To understand this, first remember that “sacred” or “holy” means “set apart.” Second, remember how Wynn describes the sensory experience of sacred space: “sacred spaces may be set on a mountain or island, or they may be surrounded by various thresholds which must be traversed… [Such] spaces are not available for casual observation, because they can only be reached by someone who has committed themselves, in bodily terms, to surmounting the various challenges posed by the site.” In other words, in terms of sensory experience, sacred spaces are often comparatively isolated and hard to get to and thus set apart from the mainstream of ordinary life, the hustle and bustle and hurly-burly of the madding crowd. It precisely because of this inherently sacred, set apart feature of certain places that they are then so often sought out as the sites of monasteries and convents and schools of religious formation. 

Remember that in addition to the University of the South, not one but two Episcopal religious orders once had houses in Sewanee—the Order of the Holy Cross and the Community of St. Mary—and of course the sisters are still here with us. In addition to the University’s junior division, each order founded their own school, now all three merged into one, St. Andrew’s-Sewanee. To a large extent this pious and pedagogical presence is due to a series of historical events in the 19th century involving the displacement of native peoples by European settlers, periodic yellow fever epidemics, a substantial gift of land from a mining company, and the fact that the rail-line connecting Nashville and Chattanooga ran right along the base of the plateau. But it was also due to the intuitive sense of people such as Moses and Elijah and Jesus, and Columba and Aidan and Cuthbert, and many others, that withdrawing to “a place apart” (Matthew 14:13; Mark 6:31) is good for the soul. It is often easier to pray in such places, for example; it is easier to focus on God; it is easier to study as both an intellectual exercise and spiritual practice. It’s a cliché that sites like Iona and Lindisfarne are “thin places” where the threshold between the natural and the supernatural is easily crossed, but perhaps it would be better to call them “deep places” where it is possible to enter more deeply into the life of God and God’s people.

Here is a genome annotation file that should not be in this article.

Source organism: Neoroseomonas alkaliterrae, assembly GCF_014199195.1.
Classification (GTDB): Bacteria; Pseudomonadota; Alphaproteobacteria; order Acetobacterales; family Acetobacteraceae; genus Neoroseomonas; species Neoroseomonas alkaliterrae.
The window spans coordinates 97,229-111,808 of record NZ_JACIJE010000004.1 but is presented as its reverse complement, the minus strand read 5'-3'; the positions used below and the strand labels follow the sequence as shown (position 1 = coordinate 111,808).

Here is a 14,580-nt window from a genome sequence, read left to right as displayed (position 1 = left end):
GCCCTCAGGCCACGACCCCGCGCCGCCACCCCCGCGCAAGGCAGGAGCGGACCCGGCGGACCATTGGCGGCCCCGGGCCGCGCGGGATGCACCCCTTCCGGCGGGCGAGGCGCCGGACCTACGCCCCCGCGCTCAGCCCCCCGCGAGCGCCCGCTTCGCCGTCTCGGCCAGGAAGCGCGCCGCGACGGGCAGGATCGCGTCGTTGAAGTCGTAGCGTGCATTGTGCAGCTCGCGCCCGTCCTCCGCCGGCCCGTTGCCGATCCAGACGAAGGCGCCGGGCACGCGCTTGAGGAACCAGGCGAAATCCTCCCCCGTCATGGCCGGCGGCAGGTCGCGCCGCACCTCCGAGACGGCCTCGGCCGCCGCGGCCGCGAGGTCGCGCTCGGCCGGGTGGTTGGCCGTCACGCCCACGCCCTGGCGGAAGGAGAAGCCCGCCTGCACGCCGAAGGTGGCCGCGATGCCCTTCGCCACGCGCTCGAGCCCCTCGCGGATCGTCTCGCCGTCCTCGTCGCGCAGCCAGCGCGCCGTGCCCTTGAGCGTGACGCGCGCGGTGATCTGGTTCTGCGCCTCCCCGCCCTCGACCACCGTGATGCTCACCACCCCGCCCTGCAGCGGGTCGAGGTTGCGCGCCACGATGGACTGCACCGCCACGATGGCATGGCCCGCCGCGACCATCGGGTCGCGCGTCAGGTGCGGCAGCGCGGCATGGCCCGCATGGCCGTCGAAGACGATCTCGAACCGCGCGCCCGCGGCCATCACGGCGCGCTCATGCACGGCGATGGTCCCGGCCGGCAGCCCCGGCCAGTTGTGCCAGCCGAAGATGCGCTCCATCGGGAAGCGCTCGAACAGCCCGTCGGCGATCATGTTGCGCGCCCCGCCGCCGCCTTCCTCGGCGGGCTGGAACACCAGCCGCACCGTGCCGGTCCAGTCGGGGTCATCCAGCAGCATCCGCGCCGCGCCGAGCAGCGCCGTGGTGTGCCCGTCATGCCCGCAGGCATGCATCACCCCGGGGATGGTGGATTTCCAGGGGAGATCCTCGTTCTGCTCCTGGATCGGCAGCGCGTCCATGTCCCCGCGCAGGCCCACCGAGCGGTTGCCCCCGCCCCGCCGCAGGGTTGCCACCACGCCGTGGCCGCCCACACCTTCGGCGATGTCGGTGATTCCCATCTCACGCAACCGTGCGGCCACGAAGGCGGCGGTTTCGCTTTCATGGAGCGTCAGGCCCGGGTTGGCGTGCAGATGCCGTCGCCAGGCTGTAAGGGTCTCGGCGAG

[…]

There is a lot about Sewanee as both a place and as an institution that provokes various forms of frustration and critique, but again focusing on Sewanee in the sense of place, I would say that thinking of Sewanee itself as a sacred space like Lindisfarne or Iona that is set apart by its physical location from the mainstream of ordinary life might be generative for us. If so, then during your time here, embrace the place that Sewanee is and let it teach you what it has to teach you. For example, go for a walk in the woods. Take a partner, wear bug-spray, look out for snakes, and check yourself for ticks afterward—but go for a walk. Also take full advantage of the relative silence, the clear night skies, the rapidly changing weather, the four distinct seasons, the vistas, even the fog. Places without noise, light, and air pollution are increasingly rare and precious in this world of ours.

As for Sewanee the institution, for all of its faults and limitations, think of yourselves as members of a seminary that is descended from the monastic schools of Iona and Lindisfarne—because, in fact, you are. The same impulse that led Columba to Iona and Aidan to Lindisfarne to found their monastic schools also led to this School being here on this Mountain. But remember that the whole purpose of Iona and Lindisfarne was not to withdraw completely from the world and remain on those holy islands, cut off forever from the mainland, but rather for Christians to be formed and transformed by God’s Holy Spirit powerfully at work in those deep places so that they could then go back to the mainland bearing the Good News of Jesus Christ. This sacred place and others like it serve a similar purpose. As Paul said of his ministry to the Corinthians, he “did it all for the sake of the Gospel” (1 Corinthians 9:23). We believe that those words are likewise true of Columba and Aiden and Cuthbert, and please God may they be true of us as well. Amen.

Published by Andrew Thompson